The chill of early autumn seeped through the thin fabric of my muslin dress and burrowed into my heart. I felt cold, so cold my fingertips were like ice, so cold that it seemed there was no one in the world to rely on.

Suddenly, warmth draped over my shoulders. A pair of warm hands lightly drew me close.

A familiar scent enveloped me. In an instant, the faint fragrance of magnolia filled my entire world.

Zi Tan looked down at me. His gaze was penetrating, and held a kind of expression I had never seen before and could not make out.

His face, his eyes, his countenance, the familiar and yet strange masculine scent of his jacket — all left me embarrassed and at a loss. My heart was bewildered, agitated, and sweetly happy.

A fallen leaf came floating down, and blown by a serendipitous wind, stuck to my cheek.

He reached out to brush away that fallen leaf. One long, slender finger skimmed against my brow. A marvelous quiver passed between my eyebrows and though my body.

“A frowning Ah Wu is very beautiful, but my heart pains for her.” His voice was low and soft and grieved. My cheeks immediately reddened.

Seeing my blush and lowered head, he only smiled a little and slowly tightened his arms around me, holding me more closely.

This was his first time calling me beautiful. These many years, he had watched me grow up: he had called me obedient, he had called me foolish, he had called me naughty — only, he had never called me beautiful. He was like Brother, countless times holding my hand, pulling my braids — only, he had never held me like this before.

His embrace was warm and comfortable. I didn’t ever want to leave.

That day, he said to me, age and death were inevitable in this world, regardless of wealth or class. What hardship was there to life, then? What pain was there to death, then?

When he said this, his gaze was gentle. There was in his expression faint melancholy, and in his eyes enormous compassion.

As if mountain spring water were trickling over my heart — in that moment, my heart became very very soft.

After that, I was no longer afraid of death.

Grandmother’s passing did not grieve me for too long. After all, I still had a child’s temperament; no matter how deep the wound, it soon healed.

Besides, I had a new secret.

In my heart, a kind of subtle change was quietly taking place.

Not long after that, Brother had his coming-of-age ceremony16 and thereafter entered into official court business. Father sent him to Uncle’s side to learn and gain some experience. Uncle had received an imperial commission to manage the river-way in Huaizhou17, so he took Brother along with him.

With Brother gone, it suddenly seemed as if at home and in the palace there remained only Zi Tan and me.

In the spring warmth of the third month, the willows by the palace walls were grown green. A lovely girl on the cusp of womanhood, dressed in a thin-sleeved spring dress, called out to the elegant youth before her —

Zi Tan, I want to watch you paint

Zi Tan, let’s go horseriding

Zi Tan, come play chess with me

Zi Tan, I’ll play a new song for you

Zi Tan, Zi Tan, Zi Tan . . . . . .

Each time, he would smile, patient like no one else, and accompany me, satisfying my every demand.

When finally rendered helpless by my clamoring, he would feign severity and sigh heavily — Misbehaving like this, how will you be my princess in the future18?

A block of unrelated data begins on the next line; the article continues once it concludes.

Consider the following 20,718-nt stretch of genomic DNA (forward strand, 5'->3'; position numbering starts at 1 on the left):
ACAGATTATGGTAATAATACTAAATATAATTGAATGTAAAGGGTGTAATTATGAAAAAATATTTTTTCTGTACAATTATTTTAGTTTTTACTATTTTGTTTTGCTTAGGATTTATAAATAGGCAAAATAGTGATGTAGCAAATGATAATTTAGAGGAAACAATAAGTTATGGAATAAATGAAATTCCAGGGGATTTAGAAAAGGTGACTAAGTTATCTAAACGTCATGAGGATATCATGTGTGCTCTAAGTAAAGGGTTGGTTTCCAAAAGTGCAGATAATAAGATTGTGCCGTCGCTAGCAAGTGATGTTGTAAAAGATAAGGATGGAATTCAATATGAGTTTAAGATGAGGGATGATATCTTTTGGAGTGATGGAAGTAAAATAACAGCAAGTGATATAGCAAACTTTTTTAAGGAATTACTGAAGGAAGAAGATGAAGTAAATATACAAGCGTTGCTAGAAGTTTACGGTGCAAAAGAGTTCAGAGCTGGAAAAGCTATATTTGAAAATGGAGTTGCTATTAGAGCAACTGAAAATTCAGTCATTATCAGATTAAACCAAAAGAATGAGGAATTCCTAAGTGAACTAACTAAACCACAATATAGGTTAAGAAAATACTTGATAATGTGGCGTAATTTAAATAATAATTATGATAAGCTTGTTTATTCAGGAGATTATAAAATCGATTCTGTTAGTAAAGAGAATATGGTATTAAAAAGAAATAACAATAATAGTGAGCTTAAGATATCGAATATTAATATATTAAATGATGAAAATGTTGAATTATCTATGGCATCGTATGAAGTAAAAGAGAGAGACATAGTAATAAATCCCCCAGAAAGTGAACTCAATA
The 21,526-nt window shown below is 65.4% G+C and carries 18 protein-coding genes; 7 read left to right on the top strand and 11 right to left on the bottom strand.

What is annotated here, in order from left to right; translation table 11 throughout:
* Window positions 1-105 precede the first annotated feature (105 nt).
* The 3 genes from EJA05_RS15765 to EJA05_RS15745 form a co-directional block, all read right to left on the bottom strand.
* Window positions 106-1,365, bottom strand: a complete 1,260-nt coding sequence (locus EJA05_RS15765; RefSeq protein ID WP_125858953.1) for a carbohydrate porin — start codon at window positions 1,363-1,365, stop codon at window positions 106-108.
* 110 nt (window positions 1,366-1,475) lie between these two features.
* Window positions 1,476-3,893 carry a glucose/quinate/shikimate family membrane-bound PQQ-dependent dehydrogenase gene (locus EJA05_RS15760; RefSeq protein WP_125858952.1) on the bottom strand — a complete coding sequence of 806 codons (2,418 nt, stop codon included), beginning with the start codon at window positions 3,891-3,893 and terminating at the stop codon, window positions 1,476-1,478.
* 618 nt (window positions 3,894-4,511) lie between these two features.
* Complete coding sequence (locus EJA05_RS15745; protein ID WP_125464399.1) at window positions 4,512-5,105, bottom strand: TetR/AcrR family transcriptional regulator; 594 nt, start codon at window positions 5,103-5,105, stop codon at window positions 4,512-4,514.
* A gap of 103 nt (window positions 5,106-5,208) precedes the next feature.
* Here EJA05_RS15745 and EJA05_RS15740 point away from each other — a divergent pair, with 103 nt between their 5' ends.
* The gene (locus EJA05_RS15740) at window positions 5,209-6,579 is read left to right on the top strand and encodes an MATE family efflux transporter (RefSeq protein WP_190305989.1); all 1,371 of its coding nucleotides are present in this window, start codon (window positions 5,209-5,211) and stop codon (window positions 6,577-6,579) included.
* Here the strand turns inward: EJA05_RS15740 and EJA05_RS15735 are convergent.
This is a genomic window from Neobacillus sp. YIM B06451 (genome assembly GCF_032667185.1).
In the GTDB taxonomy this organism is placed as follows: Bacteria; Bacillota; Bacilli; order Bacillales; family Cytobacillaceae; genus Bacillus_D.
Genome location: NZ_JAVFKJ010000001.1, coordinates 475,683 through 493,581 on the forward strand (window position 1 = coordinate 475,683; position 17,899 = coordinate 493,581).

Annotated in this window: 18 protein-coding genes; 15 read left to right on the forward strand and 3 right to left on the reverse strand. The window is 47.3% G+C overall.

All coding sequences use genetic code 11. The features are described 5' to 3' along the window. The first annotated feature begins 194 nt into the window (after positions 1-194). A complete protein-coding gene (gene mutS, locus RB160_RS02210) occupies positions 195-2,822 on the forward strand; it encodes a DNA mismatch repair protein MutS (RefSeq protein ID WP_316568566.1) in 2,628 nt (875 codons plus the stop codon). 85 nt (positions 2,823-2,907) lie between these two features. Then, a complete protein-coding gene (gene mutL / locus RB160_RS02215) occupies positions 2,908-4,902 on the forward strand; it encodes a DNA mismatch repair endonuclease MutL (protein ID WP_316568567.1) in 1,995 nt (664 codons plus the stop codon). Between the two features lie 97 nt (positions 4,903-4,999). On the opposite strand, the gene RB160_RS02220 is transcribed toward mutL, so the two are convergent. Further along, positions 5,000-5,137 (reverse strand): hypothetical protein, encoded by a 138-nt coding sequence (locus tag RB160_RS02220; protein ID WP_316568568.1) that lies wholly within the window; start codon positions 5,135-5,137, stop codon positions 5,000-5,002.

Whenever he said this, my face would always flush crimson in embarrassment, and like a cat whose tail had been stepped on, I would immediately turn and flee.

From behind came floating Zi Tan’s low laughter. Even after a long time, the sound of that laughter remained with me, lingering.

Other girls were all unwilling to grow up and leaves their homes. They were all afraid of their coming of age ceremony.

Once a girl came of age, there would soon be people coming to ask for her hand. Her parents would marry her off, and the rest of her life would be spent with some man she didn’t know, till death do they part — thinking of it, how terrifying it was.

Fortunately, I had Zi Tan.

The Crown Prince and Second Highness were already wed. In the capital then, the only one whose status and age were suitable to match me was Zi Tan.

I was not a bit worried. Even if Aunt didn’t like Zi Tan, she liked even less other spoiled sons of money.

Mother had already quietly accepted my wishes. Occasionally, she would even visit Xie Guifei in the palace.

When I turned thirteen, so many well-born sons of nobility came asking Father for my hand, the front steps of the Jing Guo ducal manor were almost worn smooth by their tread.

Father, explaining that I had not yet reached maturity, tactfully declined all their suits.

At that time, I hated how slowly time passed and despaired of ever turning fifteen. Not having reached marriageable age, I could not receive any proposals.

Zi Tan was already nineteen and soon would soon be expected to find a bride19. If not for how young I was, Xie Guifei would long have already gone to the Emperor to request him to grant our marriage20. I worried that he would not be able to wait for me to grow up. What if one day the Emperor granted him marriage to someone else?

One time in anger, I castigated him, “Why are you so old? When I’m grown up, you’ll be an old man!”

When I turned fifteen, Zi Tan would be twenty-one. Though that was just past his coming-of-age, yet in my eyes, that seemed very old.

Zi Tan stared at me blankly. For a long time, he could not speak. He seemed not to know whether to laugh or cry — and only looked at me.

Not long after that, I heard him quietly ask Second Highness, “Do I look kind of old?”

Zi Lü21 was baffled.

I calmly turned away, but in the end, could not stifle my laughter . . . . . .

But then, before I reached my fifteenth birthday coming of age ceremony, Xie Guifei passed away.

Xie Guifei was only thirty-seven years old, as beautiful as a watercolor painting. It was as if even the passing years could not bear leaving their marks on her.